However, there is just a slight shade of cynicism to all this. In Darmok, Picard forged a bond with the Children of Tama. The episode ended on the promise that the Federation and the Children of Tama might extend the hand of friendship towards each other – that there was hope for cooperation and understanding, even across lingual and cultural barriers. In contrast, Dawn ends with Starfleet and the Akronians going their separate ways. The best they can hope to learn from one another is to respect their boundaries and differences.
In some ways, this reflects Enterprise as Star Trek for the post-9/11 era. Gone was the utopian dream of a universe where everybody might intermingle and exist as friends. Instead, it seemed that the priority was to establish and understand boundaries with the other. Picard hoped to learn more about the Children of Tama and come to understand their culture. Archer settles for assistance locating a missing crew member and a warning to stay out of Arkonian space.
At the end of the episode, after Zshaar promises to discipline Zho’kaan, Archer tries to be more understanding. “It was a misunderstanding,” Archer offers. “I hope we can avoid them in the future.” The polite attempt to reach out is firmly rebuked. “I expect you to leave this system immediately, as agreed,” Zshaar responds, leaving promptly. Archer remarks to T’Pol, “I guess we won’t be adding the Arkonians to our list of friends.”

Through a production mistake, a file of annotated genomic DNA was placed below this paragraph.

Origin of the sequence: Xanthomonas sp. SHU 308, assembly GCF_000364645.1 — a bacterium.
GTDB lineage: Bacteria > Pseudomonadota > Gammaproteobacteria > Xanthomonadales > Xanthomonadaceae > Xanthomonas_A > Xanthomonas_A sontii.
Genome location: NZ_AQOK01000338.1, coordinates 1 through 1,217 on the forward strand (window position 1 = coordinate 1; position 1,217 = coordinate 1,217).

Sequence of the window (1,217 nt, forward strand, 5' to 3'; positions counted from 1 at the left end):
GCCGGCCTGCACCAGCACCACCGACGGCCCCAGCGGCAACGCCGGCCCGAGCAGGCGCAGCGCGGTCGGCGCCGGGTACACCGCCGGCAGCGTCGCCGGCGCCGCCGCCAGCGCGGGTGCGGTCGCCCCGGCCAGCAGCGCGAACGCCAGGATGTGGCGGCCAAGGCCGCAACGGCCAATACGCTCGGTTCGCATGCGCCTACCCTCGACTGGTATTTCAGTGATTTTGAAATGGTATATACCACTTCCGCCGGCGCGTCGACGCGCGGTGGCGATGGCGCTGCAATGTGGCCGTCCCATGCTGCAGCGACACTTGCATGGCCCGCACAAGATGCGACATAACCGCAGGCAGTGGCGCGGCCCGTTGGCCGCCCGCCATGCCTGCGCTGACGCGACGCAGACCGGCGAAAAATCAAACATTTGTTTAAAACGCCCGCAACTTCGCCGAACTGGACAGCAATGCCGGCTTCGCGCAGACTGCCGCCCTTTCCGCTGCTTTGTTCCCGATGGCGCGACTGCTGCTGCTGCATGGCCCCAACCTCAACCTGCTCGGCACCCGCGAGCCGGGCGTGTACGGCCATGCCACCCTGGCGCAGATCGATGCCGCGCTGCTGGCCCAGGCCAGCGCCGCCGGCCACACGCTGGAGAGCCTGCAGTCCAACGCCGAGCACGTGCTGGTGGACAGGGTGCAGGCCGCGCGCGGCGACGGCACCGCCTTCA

Although the show would really embrace the post-9/11 mindset at the end of the second season, it seems like Enterprise is a bit more wary of outsiders and alien cultures than any of the other Star Trek shows. Not only are the Vulcans introduced as secretive and untrustworthy allies, but it seems like the Enterprise seems to spend most of its time learning not to stick its nose where it doesn’t belong. For a show about the early years of the Federation, it seems like Enterprise is not particularly interested in building bridges or alliances or understandings.
In Minefield, the Romulans tell Archer and his crew to stay out of their territory. In Marauders, it is made clear that Archer cannot count on the Klingon High Council to remember how much he has done for them. In The Communicator, Archer seems to confront the possibility that his attempts to observe a pre-warp civilisation may have caused an incredible amount of harm. In Vanishing Point, Hoshi imagines anonymous aliens infiltrating the ship. In The Catwalk, Trip complains about the smells and rituals of alien refugees.
Even later on, the second season seems a little skeptical and wary of alien cultures. The Klingon justice system serves to stitch Archer up in Judgment. The “wisps” in The Crossing claim to come in peace, but plot to hijack the crew of the Enterprise. Evidence of aliens buried in the Arctic turns out to be the Borg in Regeneration – planting a homing beacon that leads to untold suffering in the future. Even in Cogenitor, the joy of mutual exploration and peaceful coexistence comes with a warning about the harm that might be caused through interference.